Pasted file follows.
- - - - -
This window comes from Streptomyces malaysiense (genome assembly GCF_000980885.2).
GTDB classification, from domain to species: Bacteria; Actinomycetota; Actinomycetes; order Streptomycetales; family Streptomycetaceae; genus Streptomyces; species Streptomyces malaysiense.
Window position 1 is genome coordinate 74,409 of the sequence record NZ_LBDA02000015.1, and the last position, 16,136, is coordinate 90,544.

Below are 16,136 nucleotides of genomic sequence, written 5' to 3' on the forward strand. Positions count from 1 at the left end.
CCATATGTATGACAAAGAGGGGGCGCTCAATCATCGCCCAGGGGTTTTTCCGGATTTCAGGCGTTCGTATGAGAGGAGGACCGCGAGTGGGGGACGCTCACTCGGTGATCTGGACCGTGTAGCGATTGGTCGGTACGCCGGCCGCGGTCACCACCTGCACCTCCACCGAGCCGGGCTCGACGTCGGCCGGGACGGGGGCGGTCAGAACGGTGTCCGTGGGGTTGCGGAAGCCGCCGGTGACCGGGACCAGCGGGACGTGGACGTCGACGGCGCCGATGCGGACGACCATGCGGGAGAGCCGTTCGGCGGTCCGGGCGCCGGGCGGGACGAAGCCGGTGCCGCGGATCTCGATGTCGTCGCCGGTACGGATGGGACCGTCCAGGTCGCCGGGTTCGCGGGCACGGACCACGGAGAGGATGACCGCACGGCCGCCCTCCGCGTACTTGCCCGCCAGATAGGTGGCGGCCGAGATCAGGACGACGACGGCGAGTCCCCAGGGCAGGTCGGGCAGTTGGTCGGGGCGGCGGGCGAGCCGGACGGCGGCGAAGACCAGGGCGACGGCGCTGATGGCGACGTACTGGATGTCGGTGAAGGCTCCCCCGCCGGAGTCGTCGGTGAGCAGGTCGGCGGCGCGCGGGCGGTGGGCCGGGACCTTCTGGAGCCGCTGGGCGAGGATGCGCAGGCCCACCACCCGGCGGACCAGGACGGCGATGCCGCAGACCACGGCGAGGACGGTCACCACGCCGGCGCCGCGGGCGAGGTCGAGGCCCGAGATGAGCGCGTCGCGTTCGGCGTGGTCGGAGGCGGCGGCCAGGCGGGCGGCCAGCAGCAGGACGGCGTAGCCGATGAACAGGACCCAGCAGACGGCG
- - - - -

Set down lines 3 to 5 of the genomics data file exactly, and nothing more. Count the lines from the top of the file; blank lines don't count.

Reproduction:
Window position 1 is genome coordinate 74,409 of the sequence record NZ_LBDA02000015.1, and the last position, 16,136, is coordinate 90,544.

Below are 16,136 nucleotides of genomic sequence, written 5' to 3' on the forward strand. Positions count from 1 at the left end.
CCATATGTATGACAAAGAGGGGGCGCTCAATCATCGCCCAGGGGTTTTTCCGGATTTCAGGCGTTCGTATGAGAGGAGGACCGCGAGTGGGGGACGCTCACTCGGTGATCTGGACCGTGTAGCGATTGGTCGGTACGCCGGCCGCGGTCACCACCTGCACCTCCACCGAGCCGGGCTCGACGTCGGCCGGGACGGGGGCGGTCAGAACGGTGTCCGTGGGGTTGCGGAAGCCGCCGGTGACCGGGACCAGCGGGACGTGGACGTCGACGGCGCCGATGCGGACGACCATGCGGGAGAGCCGTTCGGCGGTCCGGGCGCCGGGCGGGACGAAGCCGGTGCCGCGGATCTCGATGTCGTCGCCGGTACGGATGGGACCGTCCAGGTCGCCGGGTTCGCGGGCACGGACCACGGAGAGGATGACCGCACGGCCGCCCTCCGCGTACTTGCCCGCCAGATAGGTGGCGGCCGAGATCAGGACGACGACGGCGAGTCCCCAGGGCAGGTCGGGCAGTTGGTCGGGGCGGCGGGCGAGCCGGACGGCGGCGAAGACCAGGGCGACGGCGCTGATGGCGACGTACTGGATGTCGGTGAAGGCTCCCCCGCCGGAGTCGTCGGTGAGCAGGTCGGCGGCGCGCGGGCGGTGGGCCGGGACCTTCTGGAGCCGCTGGGCGAGGATGCGCAGGCCCACCACCCGGCGGACCAGGACGGCGATGCCGCAGACCACGGCGAGGACGGTCACCACGCCGGCGCCGCGGGCGAGGTCGAGGCCCGAGATGAGCGCGTCGCGTTCGGCGTGGTCGGAGGCGGCGGCCAGGCGGGCGGCCAGCAGCAGGACGGCGTAGCCGATGAACAGGACCCAGCAGACGGCG